Results 1 to 3 of 3

Thread: Non-disclosure of "convictions" in citizenship application

  1. #1
    Join Date
    Aug 2015
    Location
    New Zealand
    Posts
    25

    Default Non-disclosure of "convictions" in citizenship application

    This concerns a relative, and I am asking for hints regarding consequences. I am also asking the experienced people here for advice on a personal level because I am desperate and really lost:

    The applicant (in his early 30s) signed a paper application for NZ citizenship that was filled in - in handwriting - by his mother who applied at the same time for herself (-> two applications for two persons but one handwriting). The applicant signed the application himself and that is about his only (but decisive) contribution. The applicant is being treated for mental health problems and his mother is his WINZ agent and therefore does a lot of his paperwork. The entire process was prepared and conducted by the mother including sending both their paper applications in one and the same courier envelope.

    The mother ticked "no" when it came to the question regarding prior convictions, although she very well knew that the applicant had been in court twice within a short time span around seven years ago. She actually attended one of the two proceedings. I myself would have mentioned the convictions of course, although there might be a possibility that he was not legally convicted (discharged without conviction in one case and the second case was at least initially dealt with as an infringement case).

    I heard of this citizenship application only in the 3rd quarter 2021 and - for an important reason other than the "convictions" - had him withdraw this application right away. He received a confirmation from the DIA that they forwarded the letter to the respective team.

    The DIA has now contacted the applicant asking him to give a statutory declaration, 2 support letters from members of the community and to explain why he did not mention the convictions. The mother would like to send the DIA a "statutory declaration" on her behalf that she did not know about the applicant's convictions (...) trying to wash her hands and keep her own application untarnished, and she might have done so already, thinking she would be in the know.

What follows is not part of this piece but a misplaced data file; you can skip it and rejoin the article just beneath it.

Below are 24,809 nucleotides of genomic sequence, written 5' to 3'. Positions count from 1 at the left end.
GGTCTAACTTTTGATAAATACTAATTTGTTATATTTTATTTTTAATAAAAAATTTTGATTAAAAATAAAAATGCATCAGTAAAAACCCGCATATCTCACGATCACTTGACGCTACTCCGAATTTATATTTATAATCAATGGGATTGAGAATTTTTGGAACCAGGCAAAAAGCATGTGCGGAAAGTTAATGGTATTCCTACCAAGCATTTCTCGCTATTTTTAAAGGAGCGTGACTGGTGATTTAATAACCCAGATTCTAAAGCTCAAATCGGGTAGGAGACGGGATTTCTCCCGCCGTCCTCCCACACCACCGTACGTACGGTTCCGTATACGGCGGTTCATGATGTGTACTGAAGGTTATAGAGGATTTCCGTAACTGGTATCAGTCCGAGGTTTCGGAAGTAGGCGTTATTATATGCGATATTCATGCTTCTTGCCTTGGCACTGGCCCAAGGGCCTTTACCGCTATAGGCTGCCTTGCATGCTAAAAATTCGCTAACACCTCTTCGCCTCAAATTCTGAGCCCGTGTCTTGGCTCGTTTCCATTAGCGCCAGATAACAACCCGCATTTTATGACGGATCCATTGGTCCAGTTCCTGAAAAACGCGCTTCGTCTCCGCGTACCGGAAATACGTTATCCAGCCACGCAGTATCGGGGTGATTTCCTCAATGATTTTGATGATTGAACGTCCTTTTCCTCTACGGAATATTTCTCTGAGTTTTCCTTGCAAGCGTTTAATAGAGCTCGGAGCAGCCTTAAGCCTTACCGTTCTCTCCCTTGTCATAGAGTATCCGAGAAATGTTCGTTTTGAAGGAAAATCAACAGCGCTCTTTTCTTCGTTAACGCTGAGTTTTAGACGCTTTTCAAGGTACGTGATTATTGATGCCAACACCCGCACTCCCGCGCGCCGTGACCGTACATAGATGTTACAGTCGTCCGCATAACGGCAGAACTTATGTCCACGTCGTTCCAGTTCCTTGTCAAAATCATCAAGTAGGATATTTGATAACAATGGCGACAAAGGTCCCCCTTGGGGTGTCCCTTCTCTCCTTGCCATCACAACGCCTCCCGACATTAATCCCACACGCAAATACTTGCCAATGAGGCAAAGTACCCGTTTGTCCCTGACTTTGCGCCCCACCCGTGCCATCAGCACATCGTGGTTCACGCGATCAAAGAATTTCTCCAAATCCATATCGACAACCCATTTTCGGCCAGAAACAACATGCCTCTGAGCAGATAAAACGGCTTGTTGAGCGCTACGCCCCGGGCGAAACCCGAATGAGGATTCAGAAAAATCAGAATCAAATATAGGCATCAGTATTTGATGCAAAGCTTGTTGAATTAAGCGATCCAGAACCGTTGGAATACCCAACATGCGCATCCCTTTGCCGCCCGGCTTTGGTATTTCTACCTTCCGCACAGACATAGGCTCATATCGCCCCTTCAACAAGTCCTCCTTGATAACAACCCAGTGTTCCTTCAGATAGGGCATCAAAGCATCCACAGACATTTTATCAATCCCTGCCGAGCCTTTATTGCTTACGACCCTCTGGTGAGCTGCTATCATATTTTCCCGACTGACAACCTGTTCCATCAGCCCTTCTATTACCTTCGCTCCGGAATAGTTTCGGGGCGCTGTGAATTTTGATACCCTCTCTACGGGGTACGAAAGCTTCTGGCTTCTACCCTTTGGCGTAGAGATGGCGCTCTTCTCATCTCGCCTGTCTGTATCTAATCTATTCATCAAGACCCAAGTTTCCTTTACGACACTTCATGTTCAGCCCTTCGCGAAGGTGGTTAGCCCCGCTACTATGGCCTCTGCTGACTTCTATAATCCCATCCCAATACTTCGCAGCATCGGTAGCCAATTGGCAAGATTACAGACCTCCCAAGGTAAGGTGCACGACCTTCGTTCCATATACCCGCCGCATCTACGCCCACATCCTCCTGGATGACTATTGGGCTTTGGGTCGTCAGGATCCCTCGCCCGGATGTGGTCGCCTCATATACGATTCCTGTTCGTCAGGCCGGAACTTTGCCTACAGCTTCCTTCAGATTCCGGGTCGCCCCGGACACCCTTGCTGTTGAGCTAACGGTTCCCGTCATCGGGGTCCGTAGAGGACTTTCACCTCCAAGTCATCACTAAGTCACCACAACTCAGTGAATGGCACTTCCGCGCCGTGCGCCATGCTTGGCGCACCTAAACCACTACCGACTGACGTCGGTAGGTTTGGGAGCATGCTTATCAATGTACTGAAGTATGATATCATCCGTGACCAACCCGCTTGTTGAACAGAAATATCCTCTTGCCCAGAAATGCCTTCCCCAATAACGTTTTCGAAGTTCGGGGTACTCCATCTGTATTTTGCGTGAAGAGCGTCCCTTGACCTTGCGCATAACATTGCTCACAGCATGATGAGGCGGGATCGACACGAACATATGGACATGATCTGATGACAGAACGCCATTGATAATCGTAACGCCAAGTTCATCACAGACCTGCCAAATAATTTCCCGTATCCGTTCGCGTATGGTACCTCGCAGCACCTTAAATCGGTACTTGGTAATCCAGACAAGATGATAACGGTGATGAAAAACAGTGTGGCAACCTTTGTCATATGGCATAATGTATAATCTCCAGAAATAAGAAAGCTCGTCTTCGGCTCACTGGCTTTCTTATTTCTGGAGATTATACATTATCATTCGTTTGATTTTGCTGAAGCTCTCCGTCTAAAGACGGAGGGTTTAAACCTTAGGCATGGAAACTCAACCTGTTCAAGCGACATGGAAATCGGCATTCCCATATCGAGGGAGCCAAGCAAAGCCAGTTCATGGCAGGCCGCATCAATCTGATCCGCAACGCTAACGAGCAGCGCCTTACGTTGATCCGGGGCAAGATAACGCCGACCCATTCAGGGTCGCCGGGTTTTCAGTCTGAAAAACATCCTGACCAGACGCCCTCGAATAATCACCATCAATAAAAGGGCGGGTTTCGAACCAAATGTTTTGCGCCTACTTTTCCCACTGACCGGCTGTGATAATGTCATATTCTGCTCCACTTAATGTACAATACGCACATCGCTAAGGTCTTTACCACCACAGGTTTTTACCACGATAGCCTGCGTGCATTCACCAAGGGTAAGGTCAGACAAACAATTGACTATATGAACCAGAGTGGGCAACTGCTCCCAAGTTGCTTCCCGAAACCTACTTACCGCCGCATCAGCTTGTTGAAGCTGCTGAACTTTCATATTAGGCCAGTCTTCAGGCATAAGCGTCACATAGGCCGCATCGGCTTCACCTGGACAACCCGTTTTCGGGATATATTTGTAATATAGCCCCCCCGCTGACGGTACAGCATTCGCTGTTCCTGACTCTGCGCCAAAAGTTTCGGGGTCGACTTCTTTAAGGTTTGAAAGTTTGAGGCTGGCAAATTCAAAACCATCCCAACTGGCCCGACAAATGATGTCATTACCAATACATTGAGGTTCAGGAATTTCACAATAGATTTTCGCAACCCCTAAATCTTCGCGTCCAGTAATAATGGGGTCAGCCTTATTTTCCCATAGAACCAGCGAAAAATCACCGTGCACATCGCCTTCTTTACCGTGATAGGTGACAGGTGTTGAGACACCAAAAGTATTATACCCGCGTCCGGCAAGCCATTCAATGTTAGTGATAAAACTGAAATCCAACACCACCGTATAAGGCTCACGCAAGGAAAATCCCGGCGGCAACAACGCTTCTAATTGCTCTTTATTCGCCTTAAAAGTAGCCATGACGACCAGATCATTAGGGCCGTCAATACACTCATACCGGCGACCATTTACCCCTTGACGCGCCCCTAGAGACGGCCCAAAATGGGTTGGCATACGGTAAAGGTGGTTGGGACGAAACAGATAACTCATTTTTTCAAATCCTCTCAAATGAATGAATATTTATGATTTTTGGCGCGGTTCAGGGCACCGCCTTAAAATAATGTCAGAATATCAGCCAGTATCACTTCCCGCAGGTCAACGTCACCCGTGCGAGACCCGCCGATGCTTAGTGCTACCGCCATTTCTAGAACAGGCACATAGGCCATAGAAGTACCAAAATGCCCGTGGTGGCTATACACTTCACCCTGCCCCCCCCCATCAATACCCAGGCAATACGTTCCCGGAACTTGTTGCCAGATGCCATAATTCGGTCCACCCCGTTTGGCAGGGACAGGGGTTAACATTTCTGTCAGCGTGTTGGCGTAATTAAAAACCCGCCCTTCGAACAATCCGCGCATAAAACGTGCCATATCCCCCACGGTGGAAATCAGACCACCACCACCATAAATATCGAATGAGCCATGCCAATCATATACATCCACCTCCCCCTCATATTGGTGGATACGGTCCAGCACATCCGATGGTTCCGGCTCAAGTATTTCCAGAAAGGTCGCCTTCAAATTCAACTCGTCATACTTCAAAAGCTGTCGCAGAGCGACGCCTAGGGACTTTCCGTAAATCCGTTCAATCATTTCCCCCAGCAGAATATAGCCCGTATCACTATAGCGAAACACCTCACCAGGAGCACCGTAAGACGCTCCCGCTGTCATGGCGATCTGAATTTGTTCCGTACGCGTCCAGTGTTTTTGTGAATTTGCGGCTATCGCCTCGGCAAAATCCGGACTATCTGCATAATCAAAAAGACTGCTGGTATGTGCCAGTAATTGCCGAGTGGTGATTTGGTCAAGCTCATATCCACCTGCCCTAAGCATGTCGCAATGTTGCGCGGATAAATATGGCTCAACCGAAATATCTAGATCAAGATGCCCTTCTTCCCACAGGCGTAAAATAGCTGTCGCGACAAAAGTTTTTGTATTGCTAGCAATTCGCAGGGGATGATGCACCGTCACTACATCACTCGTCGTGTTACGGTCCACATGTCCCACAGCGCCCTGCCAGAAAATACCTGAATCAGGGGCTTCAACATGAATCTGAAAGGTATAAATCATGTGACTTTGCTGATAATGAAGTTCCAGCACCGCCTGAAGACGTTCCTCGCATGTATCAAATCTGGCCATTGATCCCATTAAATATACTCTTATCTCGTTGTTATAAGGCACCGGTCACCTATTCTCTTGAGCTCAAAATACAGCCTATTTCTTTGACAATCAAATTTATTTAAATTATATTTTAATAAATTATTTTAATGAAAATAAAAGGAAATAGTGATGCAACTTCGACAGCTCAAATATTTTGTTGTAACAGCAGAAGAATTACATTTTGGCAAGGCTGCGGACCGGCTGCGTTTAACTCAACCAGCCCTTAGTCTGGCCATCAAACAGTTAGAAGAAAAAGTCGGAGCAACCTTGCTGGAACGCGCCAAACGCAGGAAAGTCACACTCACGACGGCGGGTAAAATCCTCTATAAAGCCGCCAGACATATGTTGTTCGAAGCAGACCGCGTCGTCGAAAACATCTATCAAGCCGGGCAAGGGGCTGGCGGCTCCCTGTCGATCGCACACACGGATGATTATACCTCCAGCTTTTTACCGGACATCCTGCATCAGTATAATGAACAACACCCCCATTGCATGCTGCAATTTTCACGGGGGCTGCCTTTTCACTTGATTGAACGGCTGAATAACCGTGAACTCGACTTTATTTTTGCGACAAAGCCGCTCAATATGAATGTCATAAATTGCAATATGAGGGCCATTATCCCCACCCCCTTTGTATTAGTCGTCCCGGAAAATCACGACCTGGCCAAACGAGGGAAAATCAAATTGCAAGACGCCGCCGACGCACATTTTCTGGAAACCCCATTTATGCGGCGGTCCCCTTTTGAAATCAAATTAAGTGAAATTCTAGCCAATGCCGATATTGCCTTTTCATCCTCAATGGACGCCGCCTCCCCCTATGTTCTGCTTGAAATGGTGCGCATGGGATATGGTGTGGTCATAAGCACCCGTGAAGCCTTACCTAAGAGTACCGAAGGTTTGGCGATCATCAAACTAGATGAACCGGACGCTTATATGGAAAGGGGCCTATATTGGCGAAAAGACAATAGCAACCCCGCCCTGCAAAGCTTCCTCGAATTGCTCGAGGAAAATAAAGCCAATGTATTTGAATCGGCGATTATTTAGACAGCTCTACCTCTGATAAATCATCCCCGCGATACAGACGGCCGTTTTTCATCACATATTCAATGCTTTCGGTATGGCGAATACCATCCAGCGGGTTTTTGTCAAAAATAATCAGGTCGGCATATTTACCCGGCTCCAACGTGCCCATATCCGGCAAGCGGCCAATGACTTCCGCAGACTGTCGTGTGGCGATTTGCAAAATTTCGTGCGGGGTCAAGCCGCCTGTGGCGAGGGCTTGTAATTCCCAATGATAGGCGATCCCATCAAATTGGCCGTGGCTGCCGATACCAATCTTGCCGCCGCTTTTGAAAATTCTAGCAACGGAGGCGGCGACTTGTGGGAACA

I am not concerned regarding the current application since it was meant to be withdrawn and should have been dealt with accordingly by the DIA (they still seem to want to process the application). My concern is regarding possible legal consequences for the applicant in general. Furthermore, he might want to apply again in some years, should the reason for the earlier withdrawal cease to exist.

    I am somewhat tempted to write a letter to the DIA (or just ring) and explain the whole situation to them in an attempt to take as much trouble off the applicant as a can. I realize though that there would be some other unrighteous motives too. Ultimately, I do not really want to get his mother into trouble although I am really angry and feel that this would be something that might teach her a lesson needed for a long time.

    The applicant differentiates very well, is really pissed off but also loves and sadly needs his mother. I will end this here now before I get referred to some psychology or psychiatry forum ...

    Please, any hints regarding the legal consequences and what to do and possibly how to approach it?
    Last edited by Eckard; 20th January 2022 at 12:23 AM.

  2. #2
    Join Date
    Feb 2008
    Posts
    37,336

    Default

    Unless one of the LIAs has anything to comment, I'm sorry, but I don't believe there is anyone regularly on the forum who is qualified to advise you. In your place, I would suggest that your relative needs to consult an immigration lawyer. One point is that it sounds as though at the moment your relative counts as competent to run his own affairs, with his mother's assistance (however misguided she may be at times) if he needs it, so I doubt the authorities could accept any input from you, whereas a lawyer could speak on his behalf if it seemed necessary.

  3. #3
    Join Date
    Aug 2015
    Location
    New Zealand
    Posts
    25

    Default

    Thank you JandM, I appreciate your reply - in particular the point that the authorities would not accept input from me. I am confident that I have now found a promising path to proceed.

Posting Permissions

  • You may not post new threads
  • You may not post replies
  • You may not post attachments
  • You may not edit your posts
  •